As also pointed out by Dr. Antonides, the biggest issue with online class is the inability to monitor students to see if they are paying attention. Online classes are less dynamic and spontaneous. However, he (Dr. Wong) thinks that online teaching is for the best now since it gives COVID-affected students opportunities to follow classes while at the same time giving older colleagues of his a sense of security. Since the implementation of the Hyflex model, Dr. Wong has mainly been doing physical classes where the class would be split into two groups and each group comes in for 1-hour of the class. This means that all his students would get to attend classes in person for every class. This arrangement works out well for many of the students who have trouble focusing during online classes and prefer physical classes. However, at the same time, there is another group of students who want more discussions and a longer session who would rather have fewer physical classes and prefer a full two-hours of online classes. To cater to different needs of the students, he is also considering making a new arrangement where he would teach both groups full two hours in person but only once a week. He is planning to do a trial week in which he tries that new arrangement of his and also the Hyflex model where he manages online and offline concurrently and holds a referendum afterward so that his students can vote for their most preferred mode of learning. If both of them do not work out, he is sticking with the current mode of swapping two groups. I think what makes the Hyflex model challenging is that students have different needs. I am a type of student who wants to have a full class so I would rather do online for full two hours while some students would prefer in-person classes for every class even if it is only for 1-hour. I think addressing these different needs is very important and Sam’s idea is the most democratic approach to balance these needs in my opinion.

The last professor I spoke with was Dr. Sklad Marcin, the professor of quantitative statistics at UCR. He told me that it has not been particularly difficult for him to adjust to online teaching as he already did this type of teaching in the past. He used to work at a center in Poland 20 years ago where he had to introduce online teaching to universities. He reminisced that back then, it was very expensive even just to put all the connections together as it cost about 20,000 euros (I hope that I heard the figure right). Technological aspects of online teaching have not changed much since then. However, a brief transitional period of the mid-term break in March gave him time to prepare sufficiently. During that time, he kept himself busy by building in tools such as creating polls in Zoom and quizzes on Moodle. He remarked, “Initial investment is hard but once it (online tools) has been built, then it is easy.”. He acknowledged that despite the various efforts of the professors, online classes can be less engaging and tiring for many students, especially on the day when you have two to three online classes one after the other. Also, he commented that online classes can disrupt the flow of class as some students come in late due to technical issues like WiFi problems in which case he has to pause during the lecture to accept them separately. This, in his experience, has disrupted the smooth flow of the class. Furthermore, for stats, it is important for him to check everyone’s screen for statistics but it is virtually impossible for him to do that online without losing at least half an hour as he often handles classes of more than twenty students. Therefore, he can only hope that students are paying attention and listening to him attentively during his demonstration.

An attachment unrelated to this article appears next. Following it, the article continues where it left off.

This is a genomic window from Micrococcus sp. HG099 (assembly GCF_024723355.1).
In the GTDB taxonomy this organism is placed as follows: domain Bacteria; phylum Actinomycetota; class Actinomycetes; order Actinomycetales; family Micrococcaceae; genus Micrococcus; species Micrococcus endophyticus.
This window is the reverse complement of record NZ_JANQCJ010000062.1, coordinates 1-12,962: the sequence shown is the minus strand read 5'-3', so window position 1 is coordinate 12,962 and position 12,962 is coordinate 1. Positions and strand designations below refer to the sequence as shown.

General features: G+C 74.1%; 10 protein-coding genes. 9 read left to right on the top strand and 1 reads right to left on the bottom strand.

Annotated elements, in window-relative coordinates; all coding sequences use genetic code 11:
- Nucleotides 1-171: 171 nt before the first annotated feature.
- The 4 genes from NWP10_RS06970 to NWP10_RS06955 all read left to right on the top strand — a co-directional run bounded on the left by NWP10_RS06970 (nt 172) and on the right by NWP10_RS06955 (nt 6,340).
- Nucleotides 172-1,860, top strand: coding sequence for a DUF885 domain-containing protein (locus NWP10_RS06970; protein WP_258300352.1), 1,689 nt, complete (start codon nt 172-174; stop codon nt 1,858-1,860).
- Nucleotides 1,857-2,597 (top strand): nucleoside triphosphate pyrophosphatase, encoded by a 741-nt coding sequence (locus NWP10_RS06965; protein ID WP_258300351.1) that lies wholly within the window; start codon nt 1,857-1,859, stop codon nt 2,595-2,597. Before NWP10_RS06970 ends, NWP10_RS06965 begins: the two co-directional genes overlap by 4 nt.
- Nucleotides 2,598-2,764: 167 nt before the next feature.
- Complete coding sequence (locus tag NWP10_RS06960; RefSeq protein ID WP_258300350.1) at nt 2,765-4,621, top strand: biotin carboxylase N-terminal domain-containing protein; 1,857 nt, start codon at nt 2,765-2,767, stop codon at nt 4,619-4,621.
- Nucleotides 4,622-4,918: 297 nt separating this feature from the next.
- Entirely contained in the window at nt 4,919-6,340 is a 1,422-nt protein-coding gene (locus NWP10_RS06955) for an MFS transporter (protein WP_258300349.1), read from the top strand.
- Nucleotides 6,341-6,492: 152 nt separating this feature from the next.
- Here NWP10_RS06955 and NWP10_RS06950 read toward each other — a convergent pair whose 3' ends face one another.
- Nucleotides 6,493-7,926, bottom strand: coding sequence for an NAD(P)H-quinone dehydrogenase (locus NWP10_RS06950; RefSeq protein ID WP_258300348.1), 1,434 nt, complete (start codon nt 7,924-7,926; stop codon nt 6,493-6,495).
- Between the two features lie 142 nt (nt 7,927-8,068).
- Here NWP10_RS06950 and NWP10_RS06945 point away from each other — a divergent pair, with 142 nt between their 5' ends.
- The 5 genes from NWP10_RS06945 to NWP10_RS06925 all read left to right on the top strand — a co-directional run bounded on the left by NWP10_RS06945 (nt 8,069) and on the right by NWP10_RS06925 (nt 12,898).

However, despite these drawbacks of online teaching, he told me that there are also very positive aspects of online teaching. For instance, he can look every student in the eye so it feels to him that he is sitting face-to-face with all his students albeit virtually. In physical classes, which are often in computer rooms, students would have their back to him as they are all sitting behind the computers. I think this is the reason why I am enjoying stats classes this semester more than I did last year is because in computer labs, professors seem quite distant and I often feel a bit shy to raise my hand and call them for help. Paradoxically, professors seem physically close to me in online classes, so it has been relatively easier for me to ask questions especially for statistics. As for individual meetings and consultations, online teaching works well for Dr. Marcin as he can then look at their screen and intervene to help. It was interesting to learn that online teaching has motivated him to better structure his teaching as he can no longer improvise as in physical classes. For this semester, all his classes are being and will be conducted online but he is quite content with the current arrangement as he thinks that the Hyflex model would have been very tricky for him because then he has to divide his attention between both online and off-line students and this would make it hard for him to make sure that online students are following the classes as well as offline students. Thus, he would rather prefer to invest all his energy into online classes and give all his students his undivided attention.

Throughout the interview with all three professors, I appreciated their candor in sharing with me their personal journey with online teaching. I really enjoyed hearing the story from the professor’s perspectives as it really made me realize that students are not alone in this struggle caused by online classes. One common concern shared by all three professors was the inability to monitor students to check if they are paying attention. However, I think that that is something that only students can help. In other words, while it is important that professors put more effort and use various tools to not lose students’ attention, students themselves should also reciprocate their efforts by paying attention and not getting distracted by their phones during class. We need to make sure that the effort is not one-way by doing our parts as a student during this unprecedented time in education.

Thanks to Professors Antonides, Wong, and Sklad who made this article possible, and to all the professors for all your efforts and devotion.